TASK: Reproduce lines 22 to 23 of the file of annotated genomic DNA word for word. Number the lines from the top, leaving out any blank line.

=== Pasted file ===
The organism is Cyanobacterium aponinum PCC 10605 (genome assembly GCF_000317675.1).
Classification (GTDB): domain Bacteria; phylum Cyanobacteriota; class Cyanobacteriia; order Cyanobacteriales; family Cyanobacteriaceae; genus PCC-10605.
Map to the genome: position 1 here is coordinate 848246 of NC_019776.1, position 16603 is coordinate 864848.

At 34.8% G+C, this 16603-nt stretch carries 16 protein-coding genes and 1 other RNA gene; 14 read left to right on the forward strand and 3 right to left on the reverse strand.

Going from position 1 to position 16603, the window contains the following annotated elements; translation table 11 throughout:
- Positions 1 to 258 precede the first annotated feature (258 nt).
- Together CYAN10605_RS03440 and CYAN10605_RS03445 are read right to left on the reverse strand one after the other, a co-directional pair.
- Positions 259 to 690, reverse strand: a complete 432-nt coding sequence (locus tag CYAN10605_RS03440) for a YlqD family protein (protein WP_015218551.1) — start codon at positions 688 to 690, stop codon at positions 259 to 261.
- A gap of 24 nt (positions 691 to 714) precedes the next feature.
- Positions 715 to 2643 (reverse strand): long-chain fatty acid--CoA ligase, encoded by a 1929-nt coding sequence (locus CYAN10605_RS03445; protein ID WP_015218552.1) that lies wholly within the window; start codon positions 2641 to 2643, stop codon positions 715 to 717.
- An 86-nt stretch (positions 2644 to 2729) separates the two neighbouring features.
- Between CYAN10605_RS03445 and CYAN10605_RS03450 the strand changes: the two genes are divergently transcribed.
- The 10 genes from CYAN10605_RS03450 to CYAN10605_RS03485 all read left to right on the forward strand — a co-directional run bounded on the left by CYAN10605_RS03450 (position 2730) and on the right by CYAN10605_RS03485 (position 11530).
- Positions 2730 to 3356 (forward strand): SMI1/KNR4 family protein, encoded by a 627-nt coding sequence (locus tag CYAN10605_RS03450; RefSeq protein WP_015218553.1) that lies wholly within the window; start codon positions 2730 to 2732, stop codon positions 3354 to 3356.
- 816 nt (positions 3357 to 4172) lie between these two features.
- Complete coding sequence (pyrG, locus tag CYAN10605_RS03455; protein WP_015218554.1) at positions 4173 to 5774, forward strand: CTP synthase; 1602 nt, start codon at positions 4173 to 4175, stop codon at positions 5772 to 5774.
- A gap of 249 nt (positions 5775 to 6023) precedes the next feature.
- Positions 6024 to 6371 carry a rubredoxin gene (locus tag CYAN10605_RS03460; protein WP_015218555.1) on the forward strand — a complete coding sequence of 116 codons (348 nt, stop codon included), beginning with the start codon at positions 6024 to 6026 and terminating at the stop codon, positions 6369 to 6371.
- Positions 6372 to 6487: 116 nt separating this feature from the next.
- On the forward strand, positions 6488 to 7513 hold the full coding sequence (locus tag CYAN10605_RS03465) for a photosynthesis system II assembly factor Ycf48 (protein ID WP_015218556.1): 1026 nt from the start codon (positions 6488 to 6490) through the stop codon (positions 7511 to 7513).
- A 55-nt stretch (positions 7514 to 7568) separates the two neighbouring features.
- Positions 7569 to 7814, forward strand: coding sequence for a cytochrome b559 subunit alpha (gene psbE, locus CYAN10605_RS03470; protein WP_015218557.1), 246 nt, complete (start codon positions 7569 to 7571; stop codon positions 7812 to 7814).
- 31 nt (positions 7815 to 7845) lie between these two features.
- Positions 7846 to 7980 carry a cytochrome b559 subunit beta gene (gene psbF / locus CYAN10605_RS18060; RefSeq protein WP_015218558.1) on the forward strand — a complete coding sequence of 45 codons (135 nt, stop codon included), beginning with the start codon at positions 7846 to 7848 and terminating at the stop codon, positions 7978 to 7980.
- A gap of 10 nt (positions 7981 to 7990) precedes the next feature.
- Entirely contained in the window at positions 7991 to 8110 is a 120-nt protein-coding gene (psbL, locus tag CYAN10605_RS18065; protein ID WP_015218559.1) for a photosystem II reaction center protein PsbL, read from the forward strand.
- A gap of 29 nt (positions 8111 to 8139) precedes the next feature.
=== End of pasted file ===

- Positions 7569 to 7814, forward strand: coding sequence for a cytochrome b559 subunit alpha (gene psbE, locus CYAN10605_RS03470; protein WP_015218557.1), 246 nt, complete (start codon positions 7569 to 7571; stop codon positions 7812 to 7814).
- 31 nt (positions 7815 to 7845) lie between these two features.